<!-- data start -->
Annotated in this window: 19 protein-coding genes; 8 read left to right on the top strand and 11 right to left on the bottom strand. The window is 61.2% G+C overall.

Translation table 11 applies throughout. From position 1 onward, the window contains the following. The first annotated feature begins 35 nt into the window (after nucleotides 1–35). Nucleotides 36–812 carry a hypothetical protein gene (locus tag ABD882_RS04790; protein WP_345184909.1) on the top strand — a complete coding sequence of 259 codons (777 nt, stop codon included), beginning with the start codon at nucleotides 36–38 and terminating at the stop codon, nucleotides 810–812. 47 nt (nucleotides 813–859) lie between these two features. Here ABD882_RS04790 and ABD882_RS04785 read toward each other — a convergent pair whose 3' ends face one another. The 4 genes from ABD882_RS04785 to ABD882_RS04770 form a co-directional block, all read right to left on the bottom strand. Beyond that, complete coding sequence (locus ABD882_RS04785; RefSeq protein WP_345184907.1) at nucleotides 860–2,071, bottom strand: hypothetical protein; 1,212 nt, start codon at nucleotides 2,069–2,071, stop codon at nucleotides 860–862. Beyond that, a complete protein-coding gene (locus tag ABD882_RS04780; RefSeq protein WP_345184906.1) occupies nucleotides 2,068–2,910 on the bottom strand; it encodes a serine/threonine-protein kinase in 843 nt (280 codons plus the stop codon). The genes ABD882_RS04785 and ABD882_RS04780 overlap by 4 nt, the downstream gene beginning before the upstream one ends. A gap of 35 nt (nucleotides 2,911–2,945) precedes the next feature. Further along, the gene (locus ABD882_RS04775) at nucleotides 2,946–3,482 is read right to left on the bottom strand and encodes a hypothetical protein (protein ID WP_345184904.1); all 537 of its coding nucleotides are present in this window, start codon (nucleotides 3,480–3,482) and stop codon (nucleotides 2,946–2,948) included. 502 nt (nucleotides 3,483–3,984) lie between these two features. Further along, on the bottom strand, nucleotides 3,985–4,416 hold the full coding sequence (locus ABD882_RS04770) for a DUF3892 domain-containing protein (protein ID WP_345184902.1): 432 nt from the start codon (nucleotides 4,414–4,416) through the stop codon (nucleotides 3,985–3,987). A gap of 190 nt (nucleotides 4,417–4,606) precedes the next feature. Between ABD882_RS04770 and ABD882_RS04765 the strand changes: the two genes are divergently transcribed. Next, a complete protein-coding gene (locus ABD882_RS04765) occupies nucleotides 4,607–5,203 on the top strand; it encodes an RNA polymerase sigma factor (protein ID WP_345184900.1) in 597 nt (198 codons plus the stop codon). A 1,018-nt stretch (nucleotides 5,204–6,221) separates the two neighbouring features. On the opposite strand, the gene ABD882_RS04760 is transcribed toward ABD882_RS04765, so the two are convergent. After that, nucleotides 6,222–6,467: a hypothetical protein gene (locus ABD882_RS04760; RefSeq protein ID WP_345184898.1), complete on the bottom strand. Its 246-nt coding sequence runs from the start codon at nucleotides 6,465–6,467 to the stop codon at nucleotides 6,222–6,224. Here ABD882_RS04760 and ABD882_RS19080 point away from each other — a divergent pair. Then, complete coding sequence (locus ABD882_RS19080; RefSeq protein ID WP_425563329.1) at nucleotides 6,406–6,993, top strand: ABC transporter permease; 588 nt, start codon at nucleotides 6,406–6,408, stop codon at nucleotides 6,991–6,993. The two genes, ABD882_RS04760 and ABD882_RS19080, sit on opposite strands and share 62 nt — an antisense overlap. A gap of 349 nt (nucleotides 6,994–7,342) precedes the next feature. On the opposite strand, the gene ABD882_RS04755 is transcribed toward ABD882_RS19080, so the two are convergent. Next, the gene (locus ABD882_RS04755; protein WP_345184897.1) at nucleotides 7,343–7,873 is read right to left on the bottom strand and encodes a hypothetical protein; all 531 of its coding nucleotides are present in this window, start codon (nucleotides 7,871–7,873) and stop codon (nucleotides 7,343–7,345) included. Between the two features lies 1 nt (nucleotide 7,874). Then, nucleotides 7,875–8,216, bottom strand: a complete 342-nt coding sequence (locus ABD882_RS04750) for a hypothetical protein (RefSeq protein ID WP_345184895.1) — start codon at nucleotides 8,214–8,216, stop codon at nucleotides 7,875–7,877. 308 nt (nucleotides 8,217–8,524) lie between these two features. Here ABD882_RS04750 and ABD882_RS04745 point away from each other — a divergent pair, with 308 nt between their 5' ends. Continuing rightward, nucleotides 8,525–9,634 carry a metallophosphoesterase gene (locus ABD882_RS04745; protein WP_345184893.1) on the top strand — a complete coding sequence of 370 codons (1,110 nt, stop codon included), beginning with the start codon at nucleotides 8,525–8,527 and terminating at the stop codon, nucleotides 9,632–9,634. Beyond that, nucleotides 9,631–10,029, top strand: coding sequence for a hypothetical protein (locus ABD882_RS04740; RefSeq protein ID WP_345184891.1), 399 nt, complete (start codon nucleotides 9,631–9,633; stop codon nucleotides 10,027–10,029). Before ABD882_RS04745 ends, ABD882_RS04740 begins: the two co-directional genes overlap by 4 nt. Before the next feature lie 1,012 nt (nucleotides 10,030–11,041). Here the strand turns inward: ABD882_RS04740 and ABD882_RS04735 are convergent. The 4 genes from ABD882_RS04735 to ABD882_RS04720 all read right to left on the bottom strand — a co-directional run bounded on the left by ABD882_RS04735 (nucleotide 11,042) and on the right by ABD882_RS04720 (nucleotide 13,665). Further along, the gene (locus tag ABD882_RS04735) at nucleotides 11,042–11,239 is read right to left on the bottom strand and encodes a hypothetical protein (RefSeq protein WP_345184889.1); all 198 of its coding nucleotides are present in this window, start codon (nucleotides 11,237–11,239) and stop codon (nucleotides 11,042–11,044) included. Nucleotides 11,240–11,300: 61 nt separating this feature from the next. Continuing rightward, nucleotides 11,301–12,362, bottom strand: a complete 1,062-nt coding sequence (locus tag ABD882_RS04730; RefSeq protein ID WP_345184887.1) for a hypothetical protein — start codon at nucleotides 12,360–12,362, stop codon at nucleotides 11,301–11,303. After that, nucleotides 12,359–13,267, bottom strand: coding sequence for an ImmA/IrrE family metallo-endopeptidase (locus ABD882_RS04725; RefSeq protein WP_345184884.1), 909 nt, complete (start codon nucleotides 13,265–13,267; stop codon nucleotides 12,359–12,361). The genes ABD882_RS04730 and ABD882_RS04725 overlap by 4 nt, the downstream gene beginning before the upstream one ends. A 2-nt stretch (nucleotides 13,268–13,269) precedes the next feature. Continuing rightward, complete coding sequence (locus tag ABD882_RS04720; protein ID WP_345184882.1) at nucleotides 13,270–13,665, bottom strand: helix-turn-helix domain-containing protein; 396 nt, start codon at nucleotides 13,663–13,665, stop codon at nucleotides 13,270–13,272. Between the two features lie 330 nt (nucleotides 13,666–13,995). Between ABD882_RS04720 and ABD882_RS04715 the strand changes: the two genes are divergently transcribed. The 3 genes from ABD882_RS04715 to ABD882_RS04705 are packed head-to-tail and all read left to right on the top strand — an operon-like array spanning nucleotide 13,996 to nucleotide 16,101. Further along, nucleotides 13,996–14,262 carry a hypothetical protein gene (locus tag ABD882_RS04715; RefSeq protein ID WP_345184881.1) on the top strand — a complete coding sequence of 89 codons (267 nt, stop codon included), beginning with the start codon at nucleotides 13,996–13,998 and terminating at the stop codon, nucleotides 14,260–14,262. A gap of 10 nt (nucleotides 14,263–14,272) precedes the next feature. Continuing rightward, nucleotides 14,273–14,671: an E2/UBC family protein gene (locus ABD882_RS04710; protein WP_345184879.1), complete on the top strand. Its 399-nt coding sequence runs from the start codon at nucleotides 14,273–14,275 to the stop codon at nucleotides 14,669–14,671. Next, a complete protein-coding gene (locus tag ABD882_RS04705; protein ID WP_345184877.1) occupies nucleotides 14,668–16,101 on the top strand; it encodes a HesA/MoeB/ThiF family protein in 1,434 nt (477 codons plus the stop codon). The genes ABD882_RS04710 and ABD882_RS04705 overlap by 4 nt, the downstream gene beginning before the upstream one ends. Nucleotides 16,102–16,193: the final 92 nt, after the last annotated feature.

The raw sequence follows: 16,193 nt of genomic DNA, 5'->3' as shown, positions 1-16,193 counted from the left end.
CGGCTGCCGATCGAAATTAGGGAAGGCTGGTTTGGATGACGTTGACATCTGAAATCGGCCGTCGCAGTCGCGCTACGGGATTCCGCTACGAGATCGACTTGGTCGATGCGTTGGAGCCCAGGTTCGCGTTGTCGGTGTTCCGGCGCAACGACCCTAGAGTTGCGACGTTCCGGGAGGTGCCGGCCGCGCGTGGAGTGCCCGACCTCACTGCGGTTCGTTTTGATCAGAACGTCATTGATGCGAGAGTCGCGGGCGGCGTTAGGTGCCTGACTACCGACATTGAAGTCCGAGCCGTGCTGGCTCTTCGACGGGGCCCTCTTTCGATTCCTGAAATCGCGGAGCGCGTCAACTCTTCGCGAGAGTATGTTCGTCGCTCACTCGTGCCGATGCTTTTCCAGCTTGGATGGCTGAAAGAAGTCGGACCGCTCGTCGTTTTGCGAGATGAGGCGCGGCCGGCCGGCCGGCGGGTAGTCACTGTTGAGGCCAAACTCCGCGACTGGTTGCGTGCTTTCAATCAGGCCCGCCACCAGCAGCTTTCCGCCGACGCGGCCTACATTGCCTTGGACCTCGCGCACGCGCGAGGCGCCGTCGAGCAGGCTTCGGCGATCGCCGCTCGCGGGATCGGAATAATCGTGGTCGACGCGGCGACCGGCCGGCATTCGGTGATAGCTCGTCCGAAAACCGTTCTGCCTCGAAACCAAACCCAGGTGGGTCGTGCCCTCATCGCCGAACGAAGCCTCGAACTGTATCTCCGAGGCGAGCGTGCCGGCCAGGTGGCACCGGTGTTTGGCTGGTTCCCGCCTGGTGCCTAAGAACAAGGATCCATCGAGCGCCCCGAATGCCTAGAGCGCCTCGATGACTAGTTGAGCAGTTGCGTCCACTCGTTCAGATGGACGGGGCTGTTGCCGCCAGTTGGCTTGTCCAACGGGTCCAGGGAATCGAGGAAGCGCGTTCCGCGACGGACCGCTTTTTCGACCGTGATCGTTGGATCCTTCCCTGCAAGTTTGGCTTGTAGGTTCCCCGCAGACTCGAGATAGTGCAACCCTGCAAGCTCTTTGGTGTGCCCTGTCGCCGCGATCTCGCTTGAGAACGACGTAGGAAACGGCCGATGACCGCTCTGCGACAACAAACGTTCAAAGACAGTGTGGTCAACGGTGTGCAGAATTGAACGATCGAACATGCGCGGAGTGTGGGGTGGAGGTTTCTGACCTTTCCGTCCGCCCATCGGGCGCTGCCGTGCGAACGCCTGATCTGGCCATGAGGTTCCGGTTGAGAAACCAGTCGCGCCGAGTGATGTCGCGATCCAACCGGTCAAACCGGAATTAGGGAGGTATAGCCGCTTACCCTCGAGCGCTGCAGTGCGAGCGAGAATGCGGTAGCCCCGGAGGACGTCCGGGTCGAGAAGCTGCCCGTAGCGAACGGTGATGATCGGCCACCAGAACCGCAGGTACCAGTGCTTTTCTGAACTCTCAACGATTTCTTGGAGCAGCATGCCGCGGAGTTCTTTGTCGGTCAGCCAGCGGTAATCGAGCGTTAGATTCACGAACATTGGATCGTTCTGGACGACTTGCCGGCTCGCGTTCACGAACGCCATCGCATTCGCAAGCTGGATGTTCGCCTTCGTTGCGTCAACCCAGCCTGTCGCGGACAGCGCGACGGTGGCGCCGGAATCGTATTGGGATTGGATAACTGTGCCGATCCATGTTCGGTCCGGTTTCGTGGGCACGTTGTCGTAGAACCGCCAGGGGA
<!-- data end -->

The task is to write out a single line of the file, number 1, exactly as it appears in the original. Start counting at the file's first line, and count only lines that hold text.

Annotated in this window: 19 protein-coding genes; 8 read left to right on the top strand and 11 right to left on the bottom strand. The window is 61.2% G+C overall.